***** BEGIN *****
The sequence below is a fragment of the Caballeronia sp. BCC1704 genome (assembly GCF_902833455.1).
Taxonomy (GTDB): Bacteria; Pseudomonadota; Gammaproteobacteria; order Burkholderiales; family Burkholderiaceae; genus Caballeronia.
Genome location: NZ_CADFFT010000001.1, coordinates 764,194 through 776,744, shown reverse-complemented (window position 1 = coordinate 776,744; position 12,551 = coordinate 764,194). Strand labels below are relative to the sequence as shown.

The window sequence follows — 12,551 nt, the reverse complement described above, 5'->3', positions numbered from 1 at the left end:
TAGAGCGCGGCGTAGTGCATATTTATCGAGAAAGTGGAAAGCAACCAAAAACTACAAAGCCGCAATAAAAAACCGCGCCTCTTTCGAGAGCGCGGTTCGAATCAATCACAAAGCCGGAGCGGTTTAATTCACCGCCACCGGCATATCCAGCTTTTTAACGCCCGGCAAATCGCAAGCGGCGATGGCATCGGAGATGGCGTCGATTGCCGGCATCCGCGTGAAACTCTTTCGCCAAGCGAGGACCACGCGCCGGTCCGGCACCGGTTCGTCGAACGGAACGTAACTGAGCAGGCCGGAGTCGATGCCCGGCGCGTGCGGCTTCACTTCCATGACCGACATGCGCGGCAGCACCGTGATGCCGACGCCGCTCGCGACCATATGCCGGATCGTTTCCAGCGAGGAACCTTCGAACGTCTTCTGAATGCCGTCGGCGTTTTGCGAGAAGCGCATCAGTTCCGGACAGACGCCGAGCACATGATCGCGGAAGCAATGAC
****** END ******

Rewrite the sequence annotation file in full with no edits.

The sequence below is a fragment of the Caballeronia sp. BCC1704 genome (assembly GCF_902833455.1).
Taxonomy (GTDB): Bacteria; Pseudomonadota; Gammaproteobacteria; order Burkholderiales; family Burkholderiaceae; genus Caballeronia.
Genome location: NZ_CADFFT010000001.1, coordinates 764,194 through 776,744, shown reverse-complemented (window position 1 = coordinate 776,744; position 12,551 = coordinate 764,194). Strand labels below are relative to the sequence as shown.

The window sequence follows — 12,551 nt, the reverse complement described above, 5'->3', positions numbered from 1 at the left end:
TAGAGCGCGGCGTAGTGCATATTTATCGAGAAAGTGGAAAGCAACCAAAAACTACAAAGCCGCAATAAAAAACCGCGCCTCTTTCGAGAGCGCGGTTCGAATCAATCACAAAGCCGGAGCGGTTTAATTCACCGCCACCGGCATATCCAGCTTTTTAACGCCCGGCAAATCGCAAGCGGCGATGGCATCGGAGATGGCGTCGATTGCCGGCATCCGCGTGAAACTCTTTCGCCAAGCGAGGACCACGCGCCGGTCCGGCACCGGTTCGTCGAACGGAACGTAACTGAGCAGGCCGGAGTCGATGCCCGGCGCGTGCGGCTTCACTTCCATGACCGACATGCGCGGCAGCACCGTGATGCCGACGCCGCTCGCGACCATATGCCGGATCGTTTCCAGCGAGGAACCTTCGAACGTCTTCTGAATGCCGTCGGCGTTTTGCGAGAAGCGCATCAGTTCCGGACAGACGCCGAGCACATGATCGCGGAAGCAATGAC